HCA Strategic Director, James Doolan.

A new national organisation in New Zealand committed to fighting for a greater share of political voice and industry recognition has formally announced its launch, with membership expected to grow in coming months.

The newly-formed Hotel Council Aotearoa, incorporated in December 2020, will be led by Strategic Director, James Doolan, and has been working behind the scenes for some time, amassing an initial membership of more than 140 hotels and representing nearly 16,000 rooms. According to HCA, its members represent internationally branded hotels and resorts, independent hotels, regional properties and chains, strata title hotels, developers, general managers and other supporters of the sector in New Zealand.

The organisation’s initial push is to ensure improved outcomes for its members during the recovery from COVID-19. To assist with this, the organisation has signed a relationship agreement with Tourism Industry Aotearoa (TIA), which will see it become an industry association member and to work together on matters of mutual interest.

The Cordis, Auckland.

The organisation has already begun pressing the New Zealand government on immigration and operational matters, including labour shortages.

“We’re delighted to announce Hotel Council Aotearoa after a lot of behind-the-scenes work,” said Doolan.

“It’s extraordinary that so many leading New Zealand hoteliers, each facing their own pressing operational challenges, have made this farsighted decision to help improve overall outcomes for the sector, and it shows the scale of the challenge facing us as the world continues to fight against COVID.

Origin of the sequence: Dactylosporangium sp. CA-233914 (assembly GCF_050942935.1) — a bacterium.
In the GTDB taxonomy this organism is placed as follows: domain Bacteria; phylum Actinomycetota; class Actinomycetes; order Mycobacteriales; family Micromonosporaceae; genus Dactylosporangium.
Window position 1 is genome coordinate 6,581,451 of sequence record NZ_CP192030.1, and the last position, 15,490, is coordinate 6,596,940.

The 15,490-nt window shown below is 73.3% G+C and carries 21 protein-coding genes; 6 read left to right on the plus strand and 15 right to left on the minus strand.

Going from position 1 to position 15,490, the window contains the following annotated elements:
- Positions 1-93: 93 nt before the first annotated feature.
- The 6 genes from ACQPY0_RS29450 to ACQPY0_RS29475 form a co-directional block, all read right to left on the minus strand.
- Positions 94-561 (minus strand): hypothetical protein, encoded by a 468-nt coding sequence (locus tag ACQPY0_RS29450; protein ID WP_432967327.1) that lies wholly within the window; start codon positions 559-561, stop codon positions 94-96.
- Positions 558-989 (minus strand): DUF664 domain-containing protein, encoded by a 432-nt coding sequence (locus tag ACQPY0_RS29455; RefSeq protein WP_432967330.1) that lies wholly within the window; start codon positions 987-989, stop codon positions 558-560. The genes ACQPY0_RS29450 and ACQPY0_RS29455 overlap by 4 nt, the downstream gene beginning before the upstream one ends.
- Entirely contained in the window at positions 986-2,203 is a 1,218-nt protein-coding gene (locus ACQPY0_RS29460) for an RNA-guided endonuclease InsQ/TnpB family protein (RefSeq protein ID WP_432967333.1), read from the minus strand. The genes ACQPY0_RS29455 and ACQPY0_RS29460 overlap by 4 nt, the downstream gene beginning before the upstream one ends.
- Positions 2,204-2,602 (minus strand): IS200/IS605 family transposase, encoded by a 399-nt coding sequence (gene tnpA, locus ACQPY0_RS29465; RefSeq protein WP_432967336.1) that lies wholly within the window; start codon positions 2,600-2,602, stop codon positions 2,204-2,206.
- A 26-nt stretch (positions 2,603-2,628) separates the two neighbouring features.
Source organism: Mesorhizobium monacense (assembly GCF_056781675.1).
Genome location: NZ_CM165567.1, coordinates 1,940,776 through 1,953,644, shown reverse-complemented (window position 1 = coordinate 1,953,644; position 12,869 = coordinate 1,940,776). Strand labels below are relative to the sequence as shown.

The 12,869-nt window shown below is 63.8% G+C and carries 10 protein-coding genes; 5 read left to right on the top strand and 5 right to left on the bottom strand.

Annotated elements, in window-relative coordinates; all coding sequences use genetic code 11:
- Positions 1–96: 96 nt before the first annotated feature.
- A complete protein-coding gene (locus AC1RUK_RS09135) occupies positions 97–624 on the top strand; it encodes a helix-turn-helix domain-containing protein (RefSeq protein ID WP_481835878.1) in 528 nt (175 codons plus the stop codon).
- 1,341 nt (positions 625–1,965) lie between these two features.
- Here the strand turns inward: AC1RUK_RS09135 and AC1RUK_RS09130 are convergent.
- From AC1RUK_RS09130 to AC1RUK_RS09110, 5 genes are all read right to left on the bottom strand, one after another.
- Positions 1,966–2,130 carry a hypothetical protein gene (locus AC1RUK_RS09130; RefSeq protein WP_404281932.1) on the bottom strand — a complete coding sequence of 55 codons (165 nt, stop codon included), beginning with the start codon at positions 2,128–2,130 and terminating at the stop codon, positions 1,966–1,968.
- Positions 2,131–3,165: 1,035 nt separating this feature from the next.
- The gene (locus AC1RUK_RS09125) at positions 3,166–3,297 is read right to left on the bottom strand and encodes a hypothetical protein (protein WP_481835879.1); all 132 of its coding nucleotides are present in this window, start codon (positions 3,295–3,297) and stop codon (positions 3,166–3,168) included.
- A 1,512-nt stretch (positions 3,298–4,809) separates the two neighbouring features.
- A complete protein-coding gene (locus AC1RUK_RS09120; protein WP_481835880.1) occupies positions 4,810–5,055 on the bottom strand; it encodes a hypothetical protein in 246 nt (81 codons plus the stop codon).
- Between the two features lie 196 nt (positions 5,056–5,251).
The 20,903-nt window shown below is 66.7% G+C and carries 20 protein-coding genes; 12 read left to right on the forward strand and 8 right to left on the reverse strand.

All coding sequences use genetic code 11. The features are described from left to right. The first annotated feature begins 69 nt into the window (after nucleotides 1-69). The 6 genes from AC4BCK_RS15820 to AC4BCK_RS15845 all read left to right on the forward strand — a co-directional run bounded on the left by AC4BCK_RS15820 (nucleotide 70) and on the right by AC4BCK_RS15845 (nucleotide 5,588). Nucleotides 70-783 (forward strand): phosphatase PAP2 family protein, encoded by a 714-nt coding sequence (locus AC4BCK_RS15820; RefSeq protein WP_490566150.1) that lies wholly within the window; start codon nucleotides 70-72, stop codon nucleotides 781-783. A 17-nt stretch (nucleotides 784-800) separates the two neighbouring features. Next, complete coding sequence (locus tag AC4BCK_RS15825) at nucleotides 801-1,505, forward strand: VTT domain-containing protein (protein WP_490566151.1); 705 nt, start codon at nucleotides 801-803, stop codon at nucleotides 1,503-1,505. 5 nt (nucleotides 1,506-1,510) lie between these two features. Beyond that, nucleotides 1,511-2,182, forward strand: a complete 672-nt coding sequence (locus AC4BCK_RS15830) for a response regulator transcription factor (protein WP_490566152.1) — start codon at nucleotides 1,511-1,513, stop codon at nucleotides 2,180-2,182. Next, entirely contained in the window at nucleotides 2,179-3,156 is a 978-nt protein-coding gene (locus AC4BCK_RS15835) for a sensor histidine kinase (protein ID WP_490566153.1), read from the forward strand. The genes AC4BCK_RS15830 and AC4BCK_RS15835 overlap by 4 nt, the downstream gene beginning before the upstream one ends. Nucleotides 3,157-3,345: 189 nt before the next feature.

“HCA will promote activities and policy settings which support the long-term profitability and sustainability of the hotel sector. Hotels are key tourism infrastructure and without sufficient international-standard hotels, New Zealand cannot compete for its fair share of high-value, international tourists,” Doolan said.

Ramada Queenstown

The organisation said hotels have battled bravely against the impact of COVID, receiving “little” industry support. With border closures lasting longer than anticipated, there is no visibility on a return to unhindered international travel and trading conditions.

“It will be years, not months, before hotels fully recover from the impact of COVID, and it is definitely not the right time to start adding to hotel costs in the form of new taxes or compliance burdens,” Doolan added.